Tattered Cover has close to 3,000 followers of its many images on Pinterest. Why are all these people looking at pictures of benches made to look like books, earrings in the shape of books, cozy booklined rooms, bookmobiles, Middle Eastern bookstalls, and more?

Two recent illustrated books for people who love ogling images of beautiful rooms filled with books are Living with Books (9780500290309) by Dominique Dupuich and Roland Beaufre and Books Make a Home (9781849751872) by Damian Thompson. These are dream-books for those of us who don’t have houses large enough for separate library rooms or the funds to purchase all the books we would like to own.

Dreaming may explain the astonishing proliferation of book and book-related images and the many people flocking to them. I wonder if the images are a fantasy fulfillment of our desires. Are they salve for the unconscious fears that lurk in our reader souls as we spend our frantic days working in an increasingly technological world? Is it easier, less time-consuming in our time-pressed days, to feel admirably bookish by looking at these images rather than by actually reading? Are the people looking at and sharing and posting these images just book people looking for one more literary high? Is it a fad?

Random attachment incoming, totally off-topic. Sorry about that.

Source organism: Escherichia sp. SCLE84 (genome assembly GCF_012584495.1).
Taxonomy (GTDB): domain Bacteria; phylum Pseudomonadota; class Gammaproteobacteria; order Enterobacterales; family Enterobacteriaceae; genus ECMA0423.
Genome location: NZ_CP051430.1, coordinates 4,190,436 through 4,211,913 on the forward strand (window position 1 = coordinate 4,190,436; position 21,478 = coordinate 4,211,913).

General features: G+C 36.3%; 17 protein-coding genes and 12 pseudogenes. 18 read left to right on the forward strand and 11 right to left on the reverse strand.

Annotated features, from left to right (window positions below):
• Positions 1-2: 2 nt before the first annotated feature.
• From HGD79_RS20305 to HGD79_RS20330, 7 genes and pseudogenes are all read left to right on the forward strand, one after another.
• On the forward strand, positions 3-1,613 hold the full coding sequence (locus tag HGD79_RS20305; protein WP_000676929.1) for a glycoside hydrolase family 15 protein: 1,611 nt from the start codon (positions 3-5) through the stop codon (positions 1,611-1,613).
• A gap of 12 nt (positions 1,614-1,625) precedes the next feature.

It’s certainly interesting that the surge of bibliographics coincides with the rise of e-books and the Internet. They are a different flavor of virtual.

As perplexed as I am about how to interpret what this means for our culture as a whole, neither do I know what it means for the physical books on our bookstore shelves or the e-books on our web sites. However, there is no question that representations of books are capturing the imaginations of many.

Whatever the meaning, as an extension of the book culture in which we already participate as purveyors of books, we cannot let ourselves be left behind. Perhaps it’s time to join the cult of bibliographics ourselves?